Hall County Historical Society and Firefighters Union working to get marker on a beloved firefighter’s grave

Tommy Goodchild (middle) pictured with the Grand Island Fire Department.
Tommy Goodchild (middle) pictured with the Grand Island Fire Department.(Courtesy of Stuhr Museum)
Published: Jan. 3, 2021 at 8:31 PM CST
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GRAND ISLAND, Neb. (KSNB) - A beloved firefighter and business man of the past is finally getting a proper burial. The Hall County Historical Society is partnering with the Grand Island Professional Firefighters Union on a project to place a marker on his grave.

Thomas Goodchild, also referred to as “Tommy”, was a highly respected man in Grand Island from the late 1870s to the time of his death in 1892. He was laid to rest next to his brother and three others at the Grand Island Cemetery. As far as historians know, the only person to receive a tombstone was his brother Wilford which was later destroyed from old wear and tear.

“We want to rectify that,” Historical Society Vice President Michelle Setlik said. “We want to have a place where people can come and say this is where Tommy Goodchild is buried. He was an important man in the history of our community.”

Tommy came to Grand Island in 1876 to go into business with his brother Wilford - the first African American barber in the city, who opened his own shop two years before. After Wilford died, Goodchild became the sole owner of the successful business.

“Tommy ended up expanding the shop. He had four barber chairs, he had an eight iron-sheeted bath house, he had a lot of really amazing services, and he actually went home to home to do shampoos for women,” Setlik said.

This wasn’t Goodchild’s only notable achievement. He also led a labor parade to city hall, which later resulted in a meeting with the mayor to discuss closing businesses at 6:30 p.m.

“He was also a labor advocate which was kind of interesting because he was a business owner, but he really was looking out for the working man,” she said.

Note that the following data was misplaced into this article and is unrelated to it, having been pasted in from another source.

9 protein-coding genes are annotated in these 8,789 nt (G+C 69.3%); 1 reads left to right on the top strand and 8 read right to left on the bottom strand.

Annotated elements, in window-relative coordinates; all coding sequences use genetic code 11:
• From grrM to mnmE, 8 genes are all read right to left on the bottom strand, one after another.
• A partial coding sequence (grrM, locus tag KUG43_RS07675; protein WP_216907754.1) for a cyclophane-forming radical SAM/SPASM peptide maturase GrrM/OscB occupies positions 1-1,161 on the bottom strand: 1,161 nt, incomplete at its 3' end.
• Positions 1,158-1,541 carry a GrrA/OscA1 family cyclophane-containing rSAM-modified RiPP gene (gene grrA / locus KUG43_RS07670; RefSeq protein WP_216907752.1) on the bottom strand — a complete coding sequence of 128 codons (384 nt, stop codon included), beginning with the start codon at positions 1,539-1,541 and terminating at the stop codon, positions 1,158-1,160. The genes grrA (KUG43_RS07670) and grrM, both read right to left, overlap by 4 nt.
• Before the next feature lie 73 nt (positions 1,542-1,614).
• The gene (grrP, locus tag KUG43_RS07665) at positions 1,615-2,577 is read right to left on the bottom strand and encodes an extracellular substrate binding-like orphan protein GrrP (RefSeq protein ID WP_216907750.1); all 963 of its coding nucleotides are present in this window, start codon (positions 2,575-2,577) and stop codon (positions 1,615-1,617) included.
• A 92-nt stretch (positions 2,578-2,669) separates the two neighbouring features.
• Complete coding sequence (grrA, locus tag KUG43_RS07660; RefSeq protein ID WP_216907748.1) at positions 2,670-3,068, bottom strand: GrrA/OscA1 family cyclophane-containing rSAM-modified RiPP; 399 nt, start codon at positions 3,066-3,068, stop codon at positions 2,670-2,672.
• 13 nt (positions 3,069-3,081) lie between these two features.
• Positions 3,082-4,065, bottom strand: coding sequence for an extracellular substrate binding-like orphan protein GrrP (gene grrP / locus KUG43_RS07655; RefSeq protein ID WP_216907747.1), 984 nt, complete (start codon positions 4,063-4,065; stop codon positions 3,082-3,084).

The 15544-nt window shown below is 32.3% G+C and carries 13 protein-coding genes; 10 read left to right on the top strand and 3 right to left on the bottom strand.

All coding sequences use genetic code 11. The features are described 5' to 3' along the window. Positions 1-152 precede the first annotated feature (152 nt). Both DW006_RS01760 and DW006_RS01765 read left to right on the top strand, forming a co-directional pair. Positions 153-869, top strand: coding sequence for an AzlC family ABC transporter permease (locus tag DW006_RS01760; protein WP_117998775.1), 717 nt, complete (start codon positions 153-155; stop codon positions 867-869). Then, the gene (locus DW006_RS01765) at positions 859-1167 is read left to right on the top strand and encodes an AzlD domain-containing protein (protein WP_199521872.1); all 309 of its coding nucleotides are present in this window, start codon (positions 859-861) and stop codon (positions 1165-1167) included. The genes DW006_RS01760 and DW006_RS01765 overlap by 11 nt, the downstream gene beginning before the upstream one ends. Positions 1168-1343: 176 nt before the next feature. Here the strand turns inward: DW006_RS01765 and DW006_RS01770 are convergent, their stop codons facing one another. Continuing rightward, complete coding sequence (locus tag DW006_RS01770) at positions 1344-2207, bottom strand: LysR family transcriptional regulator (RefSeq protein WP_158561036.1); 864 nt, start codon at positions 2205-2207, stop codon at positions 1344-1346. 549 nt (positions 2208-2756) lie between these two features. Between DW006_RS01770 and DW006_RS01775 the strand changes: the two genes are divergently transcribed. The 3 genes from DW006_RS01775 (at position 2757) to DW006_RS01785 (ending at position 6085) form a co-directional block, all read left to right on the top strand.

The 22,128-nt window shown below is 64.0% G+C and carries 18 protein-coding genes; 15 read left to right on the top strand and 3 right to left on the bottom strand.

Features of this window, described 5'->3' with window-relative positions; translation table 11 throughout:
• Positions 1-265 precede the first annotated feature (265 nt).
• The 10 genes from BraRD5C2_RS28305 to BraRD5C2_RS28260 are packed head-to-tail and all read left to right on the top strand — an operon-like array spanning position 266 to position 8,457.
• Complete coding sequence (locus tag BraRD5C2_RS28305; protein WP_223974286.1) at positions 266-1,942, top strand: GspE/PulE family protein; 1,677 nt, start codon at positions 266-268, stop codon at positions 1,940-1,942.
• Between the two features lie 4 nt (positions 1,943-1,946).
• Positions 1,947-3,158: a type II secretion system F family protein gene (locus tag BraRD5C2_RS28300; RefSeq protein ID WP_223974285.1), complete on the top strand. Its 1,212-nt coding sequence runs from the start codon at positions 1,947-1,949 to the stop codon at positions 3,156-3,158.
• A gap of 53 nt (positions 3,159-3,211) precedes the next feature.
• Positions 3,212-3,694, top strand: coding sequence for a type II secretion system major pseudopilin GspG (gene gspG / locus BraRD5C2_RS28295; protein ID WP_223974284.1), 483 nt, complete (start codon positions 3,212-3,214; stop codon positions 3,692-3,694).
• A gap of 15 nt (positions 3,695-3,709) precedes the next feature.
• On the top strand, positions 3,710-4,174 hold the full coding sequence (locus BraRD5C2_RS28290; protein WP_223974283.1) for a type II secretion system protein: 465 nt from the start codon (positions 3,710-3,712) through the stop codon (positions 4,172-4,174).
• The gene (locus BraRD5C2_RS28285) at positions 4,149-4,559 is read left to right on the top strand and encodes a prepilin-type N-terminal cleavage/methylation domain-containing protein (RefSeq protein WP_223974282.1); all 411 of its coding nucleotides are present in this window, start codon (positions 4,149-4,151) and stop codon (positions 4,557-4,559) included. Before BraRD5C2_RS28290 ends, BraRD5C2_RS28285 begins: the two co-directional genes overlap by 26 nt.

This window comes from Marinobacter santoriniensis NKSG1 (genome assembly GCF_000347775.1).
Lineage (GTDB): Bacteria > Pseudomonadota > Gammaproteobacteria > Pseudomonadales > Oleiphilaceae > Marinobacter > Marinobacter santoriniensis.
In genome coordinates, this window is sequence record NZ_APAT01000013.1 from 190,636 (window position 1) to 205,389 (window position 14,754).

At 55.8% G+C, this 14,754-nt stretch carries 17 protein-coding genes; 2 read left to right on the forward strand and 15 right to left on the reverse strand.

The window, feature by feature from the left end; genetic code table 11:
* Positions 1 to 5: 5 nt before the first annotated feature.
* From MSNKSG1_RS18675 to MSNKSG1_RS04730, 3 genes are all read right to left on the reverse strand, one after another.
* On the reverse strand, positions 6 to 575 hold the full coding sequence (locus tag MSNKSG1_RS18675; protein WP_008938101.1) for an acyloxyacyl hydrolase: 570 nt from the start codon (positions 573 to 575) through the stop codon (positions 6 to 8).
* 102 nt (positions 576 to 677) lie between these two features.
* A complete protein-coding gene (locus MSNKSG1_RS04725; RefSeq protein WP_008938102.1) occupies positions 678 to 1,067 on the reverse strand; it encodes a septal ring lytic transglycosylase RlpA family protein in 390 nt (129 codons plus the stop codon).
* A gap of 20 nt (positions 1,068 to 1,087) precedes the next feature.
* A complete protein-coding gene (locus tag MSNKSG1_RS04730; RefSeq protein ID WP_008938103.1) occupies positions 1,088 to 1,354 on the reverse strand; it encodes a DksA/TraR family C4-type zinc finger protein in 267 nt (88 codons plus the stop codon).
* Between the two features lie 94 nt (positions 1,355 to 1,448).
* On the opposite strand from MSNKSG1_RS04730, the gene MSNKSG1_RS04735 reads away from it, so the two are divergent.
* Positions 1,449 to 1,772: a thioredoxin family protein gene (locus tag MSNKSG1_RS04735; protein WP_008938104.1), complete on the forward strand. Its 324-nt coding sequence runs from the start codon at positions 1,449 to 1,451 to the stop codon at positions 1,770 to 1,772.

Goodchild’s contributions didn’t stop there, as he was firefighter for the first volunteer fire department in Grand Island, and at the time of his death, the fire chief actually put out a notice in the paper calling all firefighters to be in the funeral procession.

“As we learned more about his story, it was natural for our folks to come alongside and help raise some money,” said Grand Island Professional Firefighters Union Communications Director Jared Stockwell.

The Historical Society and the Firefighters Union are working to raise at least $600 to get a decent marker. They plan to get one with Goodchild’s name, birth, death, and a short passage from his obituary:

“Of him it could truly be said that he had good will for all and malice toward none. He was straightforward, honest and honorable in all transactions and there isn’t a single one of this friends or acquaintance but who will uncover his head and in meekness say, ‘peace to his ashes.”

They will be having Marker Mondays at Wave Pizza Co. on Jan. 4 and at Sin City Grill on Jan. 18, where a percentage of sales will be donated to the Goodchild Project.

People who can’t make it and would still like to support can send their checks payable to the Hall County Historical Society at 603 N Plum St, Grand Island 68801 or make an online donation through their website with the name Goodchild on the donation.

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